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Lady Macbeth

NEWS
August 24, 1997 | Michael Wilmington
Along with Orson Welles' three films, Akira Kurosawa's very free 1957 adaptation of "Macbeth" is the most cinematically potent Shakespearean transcription ever. Kurosawa cross-pollinates the play with Noh staging and his own hell-for-leather samurai action. It's an inspiring cultural hybrid.
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ENTERTAINMENT
December 2, 1987 | DANIEL CARIAGA
Italian soprano Mara Zampieri, scheduled to sing four performances as Lady Macbeth in Los Angeles Music Center Opera's production of Verdi's "Macbeth," Dec. 11-21, has canceled her appearance here. Zampieri's U. S. manager, Alan Green of Columbia Artists Management Inc., said the soprano hurt her leg in an accident in her apartment in Venice, Italy. Her leg is in a cast and she will be unable to travel this month. Zampieri will be replaced in the four "Macbeth" performances (Dec.
ENTERTAINMENT
October 2, 2005 | Don Shirley
THE solo musical comedy starring Amanda McBroom that opens off-Broadway tonight was called "Lady Macbeth Sings the Blues" when it premiered in June at Ventura's Rubicon Theatre. Now it's "A Woman of Will." A venerable superstition has struck again -- that it's bad luck for theater artists to utter the name "Macbeth." The same superstition is part of the premise of Lee Blessing's "The Scottish Play," a comedy about an ill-fated "Macbeth" production now at La Jolla Playhouse.
ENTERTAINMENT
February 11, 1997 | LAURIE WINER, TIMES THEATER CRITIC
Why set "Macbeth" in the Toltec empire, an Indian civilization that dominated parts of Central America from the 11th to the 13th centuries? Don't look for an answer in Will & Company's irredeemably bad version of the Scottish play, which, indeed is set there. For one thing, the actors look ridiculous. They are dressed in what is essentially adult diapers with flaps, exposing the wrinkles and folds that the flesh is heir to.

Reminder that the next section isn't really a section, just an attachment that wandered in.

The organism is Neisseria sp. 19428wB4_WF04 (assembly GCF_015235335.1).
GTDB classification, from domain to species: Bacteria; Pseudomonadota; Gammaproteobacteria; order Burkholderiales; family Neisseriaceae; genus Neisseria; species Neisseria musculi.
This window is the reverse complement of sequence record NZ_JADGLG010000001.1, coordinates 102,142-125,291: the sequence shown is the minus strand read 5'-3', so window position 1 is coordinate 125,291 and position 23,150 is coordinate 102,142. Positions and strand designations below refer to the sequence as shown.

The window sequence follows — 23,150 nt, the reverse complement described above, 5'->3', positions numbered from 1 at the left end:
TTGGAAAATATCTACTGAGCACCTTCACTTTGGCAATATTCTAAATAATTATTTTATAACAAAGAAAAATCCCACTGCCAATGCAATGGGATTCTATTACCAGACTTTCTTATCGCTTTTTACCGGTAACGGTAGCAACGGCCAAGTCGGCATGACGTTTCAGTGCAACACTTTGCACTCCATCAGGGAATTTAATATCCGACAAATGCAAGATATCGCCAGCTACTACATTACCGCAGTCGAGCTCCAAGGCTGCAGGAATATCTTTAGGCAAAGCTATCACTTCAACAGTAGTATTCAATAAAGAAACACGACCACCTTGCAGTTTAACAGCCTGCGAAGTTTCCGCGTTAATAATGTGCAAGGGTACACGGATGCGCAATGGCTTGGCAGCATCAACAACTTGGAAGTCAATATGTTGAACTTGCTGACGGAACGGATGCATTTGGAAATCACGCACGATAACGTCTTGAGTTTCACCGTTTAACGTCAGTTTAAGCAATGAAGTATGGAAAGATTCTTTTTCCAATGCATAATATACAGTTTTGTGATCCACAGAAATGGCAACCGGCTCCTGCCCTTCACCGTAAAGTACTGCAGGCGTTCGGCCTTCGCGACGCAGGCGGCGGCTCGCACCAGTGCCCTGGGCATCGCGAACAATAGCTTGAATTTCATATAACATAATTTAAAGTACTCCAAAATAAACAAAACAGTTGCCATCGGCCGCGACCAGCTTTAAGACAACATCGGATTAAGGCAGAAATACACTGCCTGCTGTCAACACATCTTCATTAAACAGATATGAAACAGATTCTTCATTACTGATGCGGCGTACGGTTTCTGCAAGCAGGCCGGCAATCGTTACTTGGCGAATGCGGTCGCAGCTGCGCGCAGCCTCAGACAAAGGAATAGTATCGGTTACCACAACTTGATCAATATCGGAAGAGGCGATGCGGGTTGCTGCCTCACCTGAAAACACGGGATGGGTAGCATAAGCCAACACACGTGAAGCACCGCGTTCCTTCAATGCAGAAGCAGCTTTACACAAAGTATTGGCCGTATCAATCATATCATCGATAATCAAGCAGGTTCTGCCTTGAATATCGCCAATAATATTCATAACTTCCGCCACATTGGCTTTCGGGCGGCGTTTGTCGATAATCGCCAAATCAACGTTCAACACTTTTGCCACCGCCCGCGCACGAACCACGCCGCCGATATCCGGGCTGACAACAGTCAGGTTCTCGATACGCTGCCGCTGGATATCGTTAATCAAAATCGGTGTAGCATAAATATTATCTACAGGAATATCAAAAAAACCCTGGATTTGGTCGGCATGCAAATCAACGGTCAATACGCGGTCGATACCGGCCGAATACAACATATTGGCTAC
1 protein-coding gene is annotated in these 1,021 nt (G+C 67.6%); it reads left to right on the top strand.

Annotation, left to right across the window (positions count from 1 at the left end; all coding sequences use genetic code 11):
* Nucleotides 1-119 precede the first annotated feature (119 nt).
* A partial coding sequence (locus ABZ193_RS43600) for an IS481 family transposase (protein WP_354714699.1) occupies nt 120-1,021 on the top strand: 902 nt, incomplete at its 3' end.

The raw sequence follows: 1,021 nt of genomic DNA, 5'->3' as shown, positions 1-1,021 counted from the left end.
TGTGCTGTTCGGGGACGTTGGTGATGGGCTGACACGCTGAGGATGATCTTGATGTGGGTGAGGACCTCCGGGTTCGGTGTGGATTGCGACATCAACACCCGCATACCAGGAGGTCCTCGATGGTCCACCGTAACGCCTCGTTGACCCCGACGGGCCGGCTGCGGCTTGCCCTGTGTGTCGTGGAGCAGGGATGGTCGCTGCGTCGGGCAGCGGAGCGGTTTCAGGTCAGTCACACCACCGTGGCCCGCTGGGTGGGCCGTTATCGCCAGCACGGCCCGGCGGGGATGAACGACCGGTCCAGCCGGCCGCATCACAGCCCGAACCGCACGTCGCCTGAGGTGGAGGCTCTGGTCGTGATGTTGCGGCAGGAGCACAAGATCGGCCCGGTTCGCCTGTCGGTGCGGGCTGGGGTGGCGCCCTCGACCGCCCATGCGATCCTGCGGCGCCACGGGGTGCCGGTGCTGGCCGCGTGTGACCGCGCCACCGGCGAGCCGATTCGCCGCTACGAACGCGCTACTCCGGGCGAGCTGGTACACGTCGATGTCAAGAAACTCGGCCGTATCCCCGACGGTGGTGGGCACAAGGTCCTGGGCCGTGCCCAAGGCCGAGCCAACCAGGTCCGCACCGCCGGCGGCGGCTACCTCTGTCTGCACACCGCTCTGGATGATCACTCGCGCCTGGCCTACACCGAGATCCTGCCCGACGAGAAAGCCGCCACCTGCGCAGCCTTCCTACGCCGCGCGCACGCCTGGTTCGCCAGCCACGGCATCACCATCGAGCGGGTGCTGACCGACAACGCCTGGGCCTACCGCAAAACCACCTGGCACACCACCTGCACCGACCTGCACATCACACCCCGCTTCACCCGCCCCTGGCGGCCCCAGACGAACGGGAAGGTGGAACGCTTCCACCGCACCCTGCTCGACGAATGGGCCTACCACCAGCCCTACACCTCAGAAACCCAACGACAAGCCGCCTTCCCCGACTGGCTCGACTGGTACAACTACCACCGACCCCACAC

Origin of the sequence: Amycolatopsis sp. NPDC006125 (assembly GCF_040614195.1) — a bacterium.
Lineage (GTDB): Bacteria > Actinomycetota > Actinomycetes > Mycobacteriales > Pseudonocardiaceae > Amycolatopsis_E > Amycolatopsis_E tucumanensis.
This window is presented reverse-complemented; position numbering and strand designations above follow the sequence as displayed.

ENTERTAINMENT
November 11, 2003 | Mark Swed, Times Staff Writer
Shostakovich's "Lady Macbeth of Mtsensk" contains the most graphic sex scene by far of any opera in, or within proximity of, the standard repertory. That scene, with its comically lewd trombone solo, helped make the opera a sensation in Leningrad and Moscow at its premiere in 1934 and a scary scandal two years later, when Stalin vehemently condemned it. Now, the opera is practically common.
ENTERTAINMENT
March 6, 1991 | SYLVIE DRAKE, TIMES THEATER WRITER
The first thing it's important to remember about Charles Marowitz's "A Macbeth" is that it is this season's inaugural lab production at the Odyssey Theatre Ensemble--a place, according to a leaflet from the theater, where "plays are often more experimental, more avant-garde, more likely to balance on the edge of the unusual and unconventional." That said, let's add that "A Macbeth" fits roughly half the description.
ENTERTAINMENT
June 16, 2004 | Philip Brandes, Special to The Times
"What is it about men and cars?" muses Kate, the troubled songwriter heroine of "Lady Macbeth Sings the Blues," in the wake of her husband's phone call brimming with coded agendas. "After all these years I know when he says, 'check your oil' he means 'I love you.' But still, it doesn't quite have the ring of 'Shall I compare thee to a summer's day....'
ENTERTAINMENT
July 22, 1996 | JAN HERMAN, TIMES STAFF WRITER
Shakespeare Orange County's (SOC) handsome staging of "The Tragedy of Macbeth," which opened Friday at the Waltmar Theatre, brings a ceremonial richness to Shakespeare's stark, swift and bloody drama of evil incarnate. But that is not the only icing on this substantial cake.
ENTERTAINMENT
October 29, 1994 | M.E. WARREN, SPECIAL TO THE TIMES
"Macbeth" has the reputation in theatrical circles as an unlucky play. Actors call it "The Scottish Play" so as not to call down upon themselves the curse associated with uttering the proper name of this brutal, haunted story of ambition run amok. It has been blamed for onstage deaths, hauntings and all manner of ill fortune. It is acknowledged as a play of tremendous power: to quote it in the dressing room is to invite disaster.
ENTERTAINMENT
July 19, 2012 | By Margaret Gray
Meet the Macbeths, a charming, upwardly mobile couple grieving over the death of their only child. Director Jessica Kubzansky's interpretation of Shakespeare's “Macbeth,” currently on view in a satisfyingly foggy, bloody production by the Antaeus Company, opens with a funeral. Macbeth (Rob Nagle in the performance I saw; all the roles are double-cast) and his wife (Tessa Auberjonois) place a tiny shrouded body in a coffin, wordlessly but movingly communicating the couple's grief and mutual love.
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